Polymetric gems, wistful elegies, and a lover’s prayer.
Catullus (Gaius Valerius, 84–54 BC), of Verona, went early to Rome, where he associated not only with other literary men from Cisalpine Gaul but also with Cicero and Hortensius. His surviving poems consist of nearly sixty short lyrics, eight longer poems in various metres, and almost fifty epigrams. All exemplify a strict technique of studied composition inherited from early Greek lyric and the poets of Alexandria. In his work we can trace his unhappy love for a woman he calls Lesbia; the death of his brother; his visits to Bithynia; and his emotional friendships and enmities at Rome. For consummate poetic artistry coupled with intensity of feeling, Catullus’ poems have no rival in Latin literature.
Tibullus (Albius, ca. 54–19 BC), of equestrian rank and a friend of Horace, enjoyed the patronage of Marcus Valerius Messalla Corvinus, whom he several times apostrophizes. Three books of elegies have come down to us under his name, of which only the first two are authentic. Book 1 mostly proclaims his love for “Delia,” Book 2 his passion for “Nemesis.” The third book consists of a miscellany of poems from the archives of Messalla; it is very doubtful whether any come from the pen of Tibullus himself. But a special interest attaches to a group of them which concern a girl called Sulpicia: some of the poems are written by her lover Cerinthus, while others purport to be her own composition.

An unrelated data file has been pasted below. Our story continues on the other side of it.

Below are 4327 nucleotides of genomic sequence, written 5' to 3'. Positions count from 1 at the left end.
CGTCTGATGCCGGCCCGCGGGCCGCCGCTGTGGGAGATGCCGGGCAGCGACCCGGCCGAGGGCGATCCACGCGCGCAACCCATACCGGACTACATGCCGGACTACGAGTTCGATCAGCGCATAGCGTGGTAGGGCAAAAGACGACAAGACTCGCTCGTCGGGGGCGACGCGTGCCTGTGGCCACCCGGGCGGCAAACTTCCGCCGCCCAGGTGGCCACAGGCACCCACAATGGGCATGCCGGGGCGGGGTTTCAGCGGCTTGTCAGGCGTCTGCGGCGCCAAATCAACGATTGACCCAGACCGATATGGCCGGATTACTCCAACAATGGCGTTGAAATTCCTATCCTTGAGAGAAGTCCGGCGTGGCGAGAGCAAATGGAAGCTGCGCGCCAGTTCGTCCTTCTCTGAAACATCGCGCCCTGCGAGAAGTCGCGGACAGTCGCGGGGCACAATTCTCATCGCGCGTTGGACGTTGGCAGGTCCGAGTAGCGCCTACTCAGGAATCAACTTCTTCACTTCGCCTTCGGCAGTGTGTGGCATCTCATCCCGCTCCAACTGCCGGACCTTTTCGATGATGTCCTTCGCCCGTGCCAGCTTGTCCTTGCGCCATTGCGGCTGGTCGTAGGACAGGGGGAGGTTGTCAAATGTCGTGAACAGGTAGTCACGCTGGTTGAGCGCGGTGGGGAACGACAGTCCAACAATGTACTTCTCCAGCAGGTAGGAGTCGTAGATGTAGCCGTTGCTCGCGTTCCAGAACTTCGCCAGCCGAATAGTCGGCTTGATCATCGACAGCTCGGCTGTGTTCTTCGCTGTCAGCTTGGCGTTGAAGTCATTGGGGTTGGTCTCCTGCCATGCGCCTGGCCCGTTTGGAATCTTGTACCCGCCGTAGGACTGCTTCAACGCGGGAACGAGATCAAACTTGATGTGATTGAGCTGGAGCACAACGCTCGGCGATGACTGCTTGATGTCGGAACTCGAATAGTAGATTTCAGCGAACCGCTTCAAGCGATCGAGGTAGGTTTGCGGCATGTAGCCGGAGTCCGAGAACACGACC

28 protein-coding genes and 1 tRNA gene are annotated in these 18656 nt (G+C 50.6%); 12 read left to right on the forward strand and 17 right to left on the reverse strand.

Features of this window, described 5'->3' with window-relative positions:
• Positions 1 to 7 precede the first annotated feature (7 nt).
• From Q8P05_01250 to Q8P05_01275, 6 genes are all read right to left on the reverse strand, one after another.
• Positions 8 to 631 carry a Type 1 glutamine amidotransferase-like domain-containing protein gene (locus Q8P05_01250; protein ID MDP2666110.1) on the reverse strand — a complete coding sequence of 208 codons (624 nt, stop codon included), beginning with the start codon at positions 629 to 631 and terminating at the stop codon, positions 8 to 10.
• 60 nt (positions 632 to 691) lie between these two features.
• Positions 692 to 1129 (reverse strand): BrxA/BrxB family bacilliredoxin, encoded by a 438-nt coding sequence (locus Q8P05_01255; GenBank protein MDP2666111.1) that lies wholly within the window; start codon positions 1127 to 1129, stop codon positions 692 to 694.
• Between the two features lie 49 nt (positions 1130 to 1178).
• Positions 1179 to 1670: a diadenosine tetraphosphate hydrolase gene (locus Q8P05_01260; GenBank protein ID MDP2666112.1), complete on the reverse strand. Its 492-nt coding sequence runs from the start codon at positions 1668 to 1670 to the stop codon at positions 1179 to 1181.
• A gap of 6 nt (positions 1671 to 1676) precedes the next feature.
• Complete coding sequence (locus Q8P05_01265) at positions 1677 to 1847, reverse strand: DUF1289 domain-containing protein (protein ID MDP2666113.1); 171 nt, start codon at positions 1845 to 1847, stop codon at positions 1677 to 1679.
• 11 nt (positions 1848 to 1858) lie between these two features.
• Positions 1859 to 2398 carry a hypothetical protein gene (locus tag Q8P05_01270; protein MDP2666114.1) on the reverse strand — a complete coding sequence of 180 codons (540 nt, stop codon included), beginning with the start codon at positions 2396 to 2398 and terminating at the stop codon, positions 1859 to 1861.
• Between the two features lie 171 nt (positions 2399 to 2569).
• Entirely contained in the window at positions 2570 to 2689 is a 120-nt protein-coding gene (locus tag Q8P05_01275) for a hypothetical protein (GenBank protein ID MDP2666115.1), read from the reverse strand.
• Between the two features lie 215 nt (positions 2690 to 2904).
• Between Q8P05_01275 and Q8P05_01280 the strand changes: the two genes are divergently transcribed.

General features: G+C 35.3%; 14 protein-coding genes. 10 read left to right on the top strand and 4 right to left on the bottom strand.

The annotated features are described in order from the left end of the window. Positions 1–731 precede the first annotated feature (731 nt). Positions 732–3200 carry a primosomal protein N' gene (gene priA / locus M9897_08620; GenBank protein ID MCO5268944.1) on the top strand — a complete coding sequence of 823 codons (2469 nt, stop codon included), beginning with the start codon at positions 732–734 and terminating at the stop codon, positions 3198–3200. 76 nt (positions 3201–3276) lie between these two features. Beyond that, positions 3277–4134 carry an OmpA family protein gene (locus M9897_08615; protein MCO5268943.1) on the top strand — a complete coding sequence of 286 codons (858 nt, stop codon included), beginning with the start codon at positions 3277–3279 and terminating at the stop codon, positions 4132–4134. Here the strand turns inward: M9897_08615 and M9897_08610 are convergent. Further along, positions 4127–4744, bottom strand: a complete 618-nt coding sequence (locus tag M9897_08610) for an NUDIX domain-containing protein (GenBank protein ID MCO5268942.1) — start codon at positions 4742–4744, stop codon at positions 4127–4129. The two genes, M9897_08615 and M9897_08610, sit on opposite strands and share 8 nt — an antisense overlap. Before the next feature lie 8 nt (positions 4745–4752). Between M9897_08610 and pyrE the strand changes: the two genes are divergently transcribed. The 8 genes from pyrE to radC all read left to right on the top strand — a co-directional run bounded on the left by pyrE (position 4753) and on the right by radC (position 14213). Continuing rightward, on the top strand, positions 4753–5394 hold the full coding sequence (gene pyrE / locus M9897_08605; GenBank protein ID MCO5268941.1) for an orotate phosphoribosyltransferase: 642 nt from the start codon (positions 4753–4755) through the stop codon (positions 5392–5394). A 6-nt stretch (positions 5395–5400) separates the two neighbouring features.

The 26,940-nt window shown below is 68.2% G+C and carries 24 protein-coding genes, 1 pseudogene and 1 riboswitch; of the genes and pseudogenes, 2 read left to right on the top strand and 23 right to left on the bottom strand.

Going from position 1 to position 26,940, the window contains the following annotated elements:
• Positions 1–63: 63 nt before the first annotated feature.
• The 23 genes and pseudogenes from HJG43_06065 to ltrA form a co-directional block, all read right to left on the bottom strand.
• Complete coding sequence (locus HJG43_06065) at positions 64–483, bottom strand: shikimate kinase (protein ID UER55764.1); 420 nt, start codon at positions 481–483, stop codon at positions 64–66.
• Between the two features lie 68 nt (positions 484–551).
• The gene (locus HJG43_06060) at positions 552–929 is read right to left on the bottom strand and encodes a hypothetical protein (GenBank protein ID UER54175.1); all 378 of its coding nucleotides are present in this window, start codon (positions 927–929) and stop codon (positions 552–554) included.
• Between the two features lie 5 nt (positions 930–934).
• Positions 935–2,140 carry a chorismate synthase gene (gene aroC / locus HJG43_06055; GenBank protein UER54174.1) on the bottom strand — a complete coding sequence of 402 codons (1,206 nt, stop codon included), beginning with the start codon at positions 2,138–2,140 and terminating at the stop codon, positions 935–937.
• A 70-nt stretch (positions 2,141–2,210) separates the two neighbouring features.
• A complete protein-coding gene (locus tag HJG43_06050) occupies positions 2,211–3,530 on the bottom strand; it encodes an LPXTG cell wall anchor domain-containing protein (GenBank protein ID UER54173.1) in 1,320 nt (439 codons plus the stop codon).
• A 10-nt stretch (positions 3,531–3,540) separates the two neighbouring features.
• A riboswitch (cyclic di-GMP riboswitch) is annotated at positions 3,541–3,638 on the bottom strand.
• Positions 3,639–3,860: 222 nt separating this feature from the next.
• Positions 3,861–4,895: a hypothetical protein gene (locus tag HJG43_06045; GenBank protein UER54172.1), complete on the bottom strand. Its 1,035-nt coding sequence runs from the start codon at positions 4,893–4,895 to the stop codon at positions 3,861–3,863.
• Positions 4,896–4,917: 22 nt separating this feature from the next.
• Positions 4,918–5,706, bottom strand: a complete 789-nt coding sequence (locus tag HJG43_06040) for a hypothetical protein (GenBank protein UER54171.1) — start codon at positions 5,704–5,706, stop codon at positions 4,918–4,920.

The Pervigilium Veneris, a poem of not quite a hundred lines celebrating a spring festival in honor of the goddess of love, is remarkable both for its beauty and as the first clear note of romanticism which transformed classical into medieval literature. The manuscripts give no clue to its author, but recent scholarship has made a strong case for attributing it to the early fourth-century poet Tiberianus.
Publisher: Harvard University Press
Number of pages: 400
Weight: 263 g
Dimensions: 162 x 108 x 24 mm
An authoritative and up-to-date…text and a translation that communicates accurately and clearly the meaning of the Latin. - Michael Roberts, New England Classical Newsletter & Journal
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